Once students have been separated into small groups (no more than four, depending on the class size), they are given a list of CDC campaigns that they have likely never heard of before, but which have sufficient information about the campaign available through the CDC’s website. For example, previous student groups have analyzed campaigns such as “Screen for Life,” “Inside Knowledge,” “Get Smart,” “One and Only,” and “One Conversation at a Time.” The groups are then asked to select campaigns, and students are given some quiet time in class to begin reviewing the campaign information. After that, student groups are asked to begin discussing both the campaign itself, as well as the communication efforts about the campaign.  

Discussion Prompts

Student groups are asked to consider the following prompts as they begin to critically review and discuss their CDC campaign.

  • What information was easiest for you to discern about your assigned campaign from the CDC’s website?
  • Was the organization of the information easy for you to navigate?
  • Who do you think the target public is for these web pages?
  • If you were planning on developing a campaign that shared the same topic (or target public), what information would have been most helpful to you? What would you like to know that wasn’t provided on the website?
  • How do the ways in which the CDC communicates about its campaigns connect to what you understand about evidence-based practice?

Within their groups, students are asked to discuss how they see the six key components of health communication campaigns within their assigned campaign, as this will be a major focus of the final paper (for analysis paper directions, see Appendix A; for grading rubric, see Appendix B).

Appendix A
Analysis Paper Directions

Work with your group members to review and analyze the CDC campaign you’ve been assigned. You must evaluate both the campaign itself and the information provided about the campaign on the CDC’s website. 

(1) From the CDC’s website, what can you determine related to the six key components of campaign design: 

  • Formative research
  • Use of theory
  • Audience segmentation
  • Message design
  • Channels and message placement
  • Evaluation

Questions to consider: 

  • What do you perceive the goals of the campaign are?
  • Who is the target audience for the campaign?
  • What channels appear to be utilized by the campaign? 
  • Using what you know about the key components of a successful campaign, what does the campaign seem to be doing well?
  • What possible changes would you suggest? 

(2) Moreover, what might the information provided suggest for the evidence-based approach to health communication?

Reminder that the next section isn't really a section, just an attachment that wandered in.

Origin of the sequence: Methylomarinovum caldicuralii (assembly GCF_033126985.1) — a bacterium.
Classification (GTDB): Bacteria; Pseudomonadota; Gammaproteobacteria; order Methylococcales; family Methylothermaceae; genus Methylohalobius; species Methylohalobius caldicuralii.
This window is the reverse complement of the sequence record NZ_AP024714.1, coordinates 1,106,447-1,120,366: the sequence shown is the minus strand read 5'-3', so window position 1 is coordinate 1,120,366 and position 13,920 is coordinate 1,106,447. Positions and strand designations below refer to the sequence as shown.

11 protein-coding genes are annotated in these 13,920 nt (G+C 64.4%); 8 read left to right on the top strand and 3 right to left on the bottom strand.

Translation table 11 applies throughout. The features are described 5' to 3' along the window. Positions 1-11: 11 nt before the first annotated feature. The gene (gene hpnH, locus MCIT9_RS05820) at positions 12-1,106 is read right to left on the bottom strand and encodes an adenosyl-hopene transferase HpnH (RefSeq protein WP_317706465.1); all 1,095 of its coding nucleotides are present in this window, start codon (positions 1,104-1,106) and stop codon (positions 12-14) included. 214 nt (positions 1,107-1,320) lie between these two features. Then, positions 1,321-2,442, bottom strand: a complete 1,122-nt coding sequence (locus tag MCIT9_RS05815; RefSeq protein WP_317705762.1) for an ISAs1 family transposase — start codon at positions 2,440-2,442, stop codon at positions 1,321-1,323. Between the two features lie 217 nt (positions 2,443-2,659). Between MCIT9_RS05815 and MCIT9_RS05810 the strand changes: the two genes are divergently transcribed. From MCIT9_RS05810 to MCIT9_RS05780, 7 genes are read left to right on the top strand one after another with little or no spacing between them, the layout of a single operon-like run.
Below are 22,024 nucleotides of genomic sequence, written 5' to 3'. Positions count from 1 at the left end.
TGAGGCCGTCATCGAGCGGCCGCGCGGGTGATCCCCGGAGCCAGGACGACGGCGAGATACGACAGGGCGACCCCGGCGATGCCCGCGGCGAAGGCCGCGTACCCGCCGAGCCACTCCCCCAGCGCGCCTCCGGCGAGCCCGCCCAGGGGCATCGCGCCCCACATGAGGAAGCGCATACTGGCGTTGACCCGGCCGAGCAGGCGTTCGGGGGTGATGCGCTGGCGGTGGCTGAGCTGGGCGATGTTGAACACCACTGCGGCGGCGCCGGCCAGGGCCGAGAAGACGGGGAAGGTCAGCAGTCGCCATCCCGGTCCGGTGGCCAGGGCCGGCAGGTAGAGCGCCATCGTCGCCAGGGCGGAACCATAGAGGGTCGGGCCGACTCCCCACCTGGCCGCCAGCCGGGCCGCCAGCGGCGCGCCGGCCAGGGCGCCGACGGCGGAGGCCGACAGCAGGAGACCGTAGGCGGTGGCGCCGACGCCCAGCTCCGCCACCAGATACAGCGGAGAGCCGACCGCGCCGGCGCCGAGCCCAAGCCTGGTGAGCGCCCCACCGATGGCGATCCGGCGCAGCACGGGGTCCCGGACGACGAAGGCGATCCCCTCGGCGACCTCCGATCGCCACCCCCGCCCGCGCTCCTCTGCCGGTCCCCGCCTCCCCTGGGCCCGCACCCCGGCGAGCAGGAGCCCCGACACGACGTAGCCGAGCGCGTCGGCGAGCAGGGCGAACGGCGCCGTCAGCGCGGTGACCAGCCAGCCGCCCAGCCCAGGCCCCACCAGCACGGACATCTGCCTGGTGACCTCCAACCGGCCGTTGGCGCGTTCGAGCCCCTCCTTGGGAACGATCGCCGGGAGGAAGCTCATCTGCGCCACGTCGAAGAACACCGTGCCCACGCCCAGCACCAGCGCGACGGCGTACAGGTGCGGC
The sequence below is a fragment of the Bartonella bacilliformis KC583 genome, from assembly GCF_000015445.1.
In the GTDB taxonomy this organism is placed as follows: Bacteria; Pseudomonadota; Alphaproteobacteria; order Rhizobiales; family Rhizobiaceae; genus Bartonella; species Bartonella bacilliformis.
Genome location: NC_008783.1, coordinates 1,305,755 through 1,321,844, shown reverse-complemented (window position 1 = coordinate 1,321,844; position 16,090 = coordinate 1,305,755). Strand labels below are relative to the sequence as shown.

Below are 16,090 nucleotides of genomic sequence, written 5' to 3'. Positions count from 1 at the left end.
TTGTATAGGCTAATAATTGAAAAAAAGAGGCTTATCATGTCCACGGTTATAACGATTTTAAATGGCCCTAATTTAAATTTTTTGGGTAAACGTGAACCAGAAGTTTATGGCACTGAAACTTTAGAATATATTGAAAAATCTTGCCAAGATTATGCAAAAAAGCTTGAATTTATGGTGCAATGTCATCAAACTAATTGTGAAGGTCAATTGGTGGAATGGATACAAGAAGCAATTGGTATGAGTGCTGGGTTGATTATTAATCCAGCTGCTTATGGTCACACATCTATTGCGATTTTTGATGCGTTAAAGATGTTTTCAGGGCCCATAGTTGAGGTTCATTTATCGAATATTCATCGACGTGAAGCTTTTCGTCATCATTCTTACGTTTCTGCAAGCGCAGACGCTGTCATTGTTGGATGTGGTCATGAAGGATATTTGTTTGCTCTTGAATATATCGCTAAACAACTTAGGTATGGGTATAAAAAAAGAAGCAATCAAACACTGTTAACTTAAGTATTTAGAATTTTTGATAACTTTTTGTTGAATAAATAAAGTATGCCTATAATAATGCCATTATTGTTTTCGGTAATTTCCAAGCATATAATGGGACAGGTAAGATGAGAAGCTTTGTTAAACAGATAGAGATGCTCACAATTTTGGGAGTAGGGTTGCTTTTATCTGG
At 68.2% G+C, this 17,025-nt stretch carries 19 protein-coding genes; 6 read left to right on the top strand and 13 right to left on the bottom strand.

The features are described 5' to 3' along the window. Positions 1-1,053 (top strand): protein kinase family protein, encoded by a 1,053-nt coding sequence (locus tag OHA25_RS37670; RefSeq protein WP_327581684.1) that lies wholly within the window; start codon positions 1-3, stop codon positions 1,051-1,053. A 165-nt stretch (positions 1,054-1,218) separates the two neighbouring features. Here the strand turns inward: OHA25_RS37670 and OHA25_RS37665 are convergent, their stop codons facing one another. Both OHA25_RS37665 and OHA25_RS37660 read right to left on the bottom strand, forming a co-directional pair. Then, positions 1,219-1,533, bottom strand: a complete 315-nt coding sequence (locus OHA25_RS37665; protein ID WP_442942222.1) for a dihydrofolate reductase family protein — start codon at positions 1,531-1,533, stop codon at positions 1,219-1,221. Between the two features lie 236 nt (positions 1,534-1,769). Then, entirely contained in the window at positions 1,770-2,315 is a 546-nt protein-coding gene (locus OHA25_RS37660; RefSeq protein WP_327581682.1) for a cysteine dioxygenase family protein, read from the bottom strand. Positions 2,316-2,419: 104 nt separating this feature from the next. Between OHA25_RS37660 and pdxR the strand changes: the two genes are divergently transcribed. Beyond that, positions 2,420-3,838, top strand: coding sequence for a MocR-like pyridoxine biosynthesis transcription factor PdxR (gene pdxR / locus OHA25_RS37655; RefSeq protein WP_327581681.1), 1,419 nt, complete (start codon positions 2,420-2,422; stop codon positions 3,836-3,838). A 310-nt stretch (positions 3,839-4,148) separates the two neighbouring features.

Questions to consider: 

  • Does this campaign appear to have been based on evidence?
  • Would you be able to incorporate lessons from this campaign into the development of future health communication campaigns?

Write up the critical analysis in no more than 5 pages (using APA style). This paper should be a true group effort – you should NOT divvy up the work and individually write subsections; this will result in a paper that lacks a consistent tone of voice.

Connections to course material must be made and cited appropriately.

Your contributions and professionalism will be assessed through group evaluations at the end of the assignment.

Appendix B
Analysis Paper Grading Rubric

Reminder: Your individual grade for this assignment may be impacted by the evaluations provided by you and your group members. It is your responsibility to be a professional and effective group member. Failure to submit a fully completed evaluation will result in a 5-point reduction from your individual grade.

Equal Weight (20% each) Mastery (90-100%) Proficient (80-89%) Developing (70-79%) Feedback & Score
Identification of the main aspects of the campaign Identifies and demonstrates a sophisticated understanding of the main components of campaign design Identifies and demonstrates an acceptable understanding of most components of campaign design Identifies and demonstrates a weak understanding of some components of campaign design
Analysis /evaluation of the campaign Presents an insightful and thorough analysis of all aspects of the campaign Presents a thorough analysis of most aspects of the campaign Presents a superficial or incomplete analysis of some of the aspects of the campaign
Recommendations Supports recommendations and opinions with strong arguments; recommendations are reasonable and objective Supports recommendations and opinions with limited reasoning and evidence; demonstrates little engagement with ideas presented Little or no action is suggested, and/or inappropriate solutions are proposed to the issues
Links to course material Makes appropriate and powerful connections between identified health communication aspects and the course readings and lectures Makes appropriate but somewhat vague connections between identified issues/concepts and concepts studied in course material Makes inappropriate or little connection between aspects identified and the concepts studied in course materials
Writing mechanics and formatting Demonstrates clarity, conciseness, and correctness; formatting is appropriate, and writing is free of grammar and spelling errors Exhibits occasional grammar or spelling errors, but there is still a clear presentation of ideas; lacks organization Writing is unfocused, is rambling, or contains serious errors; writing is poorly organized and does not follow specified guidelines